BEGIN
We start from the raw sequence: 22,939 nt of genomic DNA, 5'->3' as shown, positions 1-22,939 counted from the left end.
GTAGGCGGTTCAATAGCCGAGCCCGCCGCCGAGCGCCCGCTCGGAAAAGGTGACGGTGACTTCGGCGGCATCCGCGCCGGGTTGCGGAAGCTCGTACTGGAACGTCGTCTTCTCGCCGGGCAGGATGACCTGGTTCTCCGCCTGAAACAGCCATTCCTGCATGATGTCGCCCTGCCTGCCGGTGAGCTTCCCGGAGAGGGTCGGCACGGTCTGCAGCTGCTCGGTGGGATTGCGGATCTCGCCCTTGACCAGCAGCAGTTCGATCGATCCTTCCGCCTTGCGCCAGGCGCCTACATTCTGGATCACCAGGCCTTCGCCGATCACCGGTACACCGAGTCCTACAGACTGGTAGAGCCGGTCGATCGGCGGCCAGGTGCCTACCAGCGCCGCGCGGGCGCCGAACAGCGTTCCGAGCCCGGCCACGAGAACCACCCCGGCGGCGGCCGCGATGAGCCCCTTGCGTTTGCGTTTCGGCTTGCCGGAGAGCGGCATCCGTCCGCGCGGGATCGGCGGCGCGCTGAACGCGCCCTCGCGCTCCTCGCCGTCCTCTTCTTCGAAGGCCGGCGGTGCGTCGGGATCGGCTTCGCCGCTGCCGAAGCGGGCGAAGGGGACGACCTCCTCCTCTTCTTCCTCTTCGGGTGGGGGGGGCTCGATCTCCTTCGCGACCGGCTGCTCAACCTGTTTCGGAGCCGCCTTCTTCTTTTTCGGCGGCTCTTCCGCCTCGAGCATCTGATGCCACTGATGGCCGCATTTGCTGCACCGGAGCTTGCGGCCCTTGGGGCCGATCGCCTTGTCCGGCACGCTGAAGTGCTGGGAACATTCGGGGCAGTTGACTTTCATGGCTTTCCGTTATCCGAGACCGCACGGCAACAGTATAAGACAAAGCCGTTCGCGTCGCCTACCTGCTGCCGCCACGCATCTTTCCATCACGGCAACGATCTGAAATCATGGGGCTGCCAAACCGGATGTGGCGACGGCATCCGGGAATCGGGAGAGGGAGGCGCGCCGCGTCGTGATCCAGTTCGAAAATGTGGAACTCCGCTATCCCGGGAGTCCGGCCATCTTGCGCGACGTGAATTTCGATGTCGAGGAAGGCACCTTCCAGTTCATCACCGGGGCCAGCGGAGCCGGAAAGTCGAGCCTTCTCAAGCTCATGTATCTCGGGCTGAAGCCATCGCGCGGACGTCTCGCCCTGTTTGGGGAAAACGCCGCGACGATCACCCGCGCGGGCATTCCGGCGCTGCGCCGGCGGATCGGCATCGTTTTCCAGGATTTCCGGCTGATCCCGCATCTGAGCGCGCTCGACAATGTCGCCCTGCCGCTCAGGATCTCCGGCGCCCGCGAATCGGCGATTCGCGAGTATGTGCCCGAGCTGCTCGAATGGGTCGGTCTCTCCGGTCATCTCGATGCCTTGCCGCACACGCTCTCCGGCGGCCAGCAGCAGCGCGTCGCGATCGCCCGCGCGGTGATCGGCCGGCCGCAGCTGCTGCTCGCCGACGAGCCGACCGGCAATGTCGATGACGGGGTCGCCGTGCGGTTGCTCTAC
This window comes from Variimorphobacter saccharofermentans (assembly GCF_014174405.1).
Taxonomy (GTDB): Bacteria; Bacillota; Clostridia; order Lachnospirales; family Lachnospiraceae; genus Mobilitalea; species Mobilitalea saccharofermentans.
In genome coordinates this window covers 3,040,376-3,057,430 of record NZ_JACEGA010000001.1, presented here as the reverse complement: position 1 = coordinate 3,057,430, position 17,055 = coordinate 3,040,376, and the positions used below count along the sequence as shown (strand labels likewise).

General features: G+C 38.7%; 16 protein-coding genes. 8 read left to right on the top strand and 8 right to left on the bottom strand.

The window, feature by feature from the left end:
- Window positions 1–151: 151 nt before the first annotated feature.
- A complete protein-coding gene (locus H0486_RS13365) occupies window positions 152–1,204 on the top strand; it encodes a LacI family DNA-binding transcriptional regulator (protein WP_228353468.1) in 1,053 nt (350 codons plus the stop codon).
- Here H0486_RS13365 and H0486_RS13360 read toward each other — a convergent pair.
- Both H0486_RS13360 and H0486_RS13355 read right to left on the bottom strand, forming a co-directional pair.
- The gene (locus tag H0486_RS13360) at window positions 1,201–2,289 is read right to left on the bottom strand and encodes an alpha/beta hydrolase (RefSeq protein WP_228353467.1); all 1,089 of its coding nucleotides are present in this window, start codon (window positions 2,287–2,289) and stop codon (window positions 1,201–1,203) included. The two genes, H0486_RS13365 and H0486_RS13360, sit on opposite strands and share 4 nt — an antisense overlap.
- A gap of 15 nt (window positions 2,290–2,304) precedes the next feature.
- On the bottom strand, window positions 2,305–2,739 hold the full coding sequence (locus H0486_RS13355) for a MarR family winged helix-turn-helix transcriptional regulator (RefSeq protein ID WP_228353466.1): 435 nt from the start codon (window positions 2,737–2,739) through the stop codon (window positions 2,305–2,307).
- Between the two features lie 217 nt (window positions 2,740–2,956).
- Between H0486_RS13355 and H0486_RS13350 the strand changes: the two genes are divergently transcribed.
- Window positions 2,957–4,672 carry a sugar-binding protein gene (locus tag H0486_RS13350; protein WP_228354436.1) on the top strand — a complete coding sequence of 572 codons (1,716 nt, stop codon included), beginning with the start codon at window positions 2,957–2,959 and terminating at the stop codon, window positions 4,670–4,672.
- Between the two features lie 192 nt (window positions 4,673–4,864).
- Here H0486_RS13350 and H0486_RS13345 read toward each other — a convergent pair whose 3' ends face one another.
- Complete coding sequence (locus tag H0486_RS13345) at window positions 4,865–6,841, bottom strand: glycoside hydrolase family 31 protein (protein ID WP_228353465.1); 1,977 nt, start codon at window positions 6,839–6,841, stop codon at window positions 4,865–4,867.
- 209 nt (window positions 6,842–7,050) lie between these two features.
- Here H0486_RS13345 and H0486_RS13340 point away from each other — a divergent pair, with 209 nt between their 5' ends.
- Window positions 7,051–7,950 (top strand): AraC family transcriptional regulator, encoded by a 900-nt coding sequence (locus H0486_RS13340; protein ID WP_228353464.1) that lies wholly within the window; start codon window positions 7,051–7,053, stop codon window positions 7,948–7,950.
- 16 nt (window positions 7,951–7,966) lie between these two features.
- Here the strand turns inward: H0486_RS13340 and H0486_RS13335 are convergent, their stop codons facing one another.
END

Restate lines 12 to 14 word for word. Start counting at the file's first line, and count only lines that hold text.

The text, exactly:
- The gene (locus tag H0486_RS13360) at window positions 1,201–2,289 is read right to left on the bottom strand and encodes an alpha/beta hydrolase (RefSeq protein WP_228353467.1); all 1,089 of its coding nucleotides are present in this window, start codon (window positions 2,287–2,289) and stop codon (window positions 1,201–1,203) included. The two genes, H0486_RS13365 and H0486_RS13360, sit on opposite strands and share 4 nt — an antisense overlap.
- A gap of 15 nt (window positions 2,290–2,304) precedes the next feature.
- On the bottom strand, window positions 2,305–2,739 hold the full coding sequence (locus H0486_RS13355) for a MarR family winged helix-turn-helix transcriptional regulator (RefSeq protein ID WP_228353466.1): 435 nt from the start codon (window positions 2,737–2,739) through the stop codon (window positions 2,305–2,307).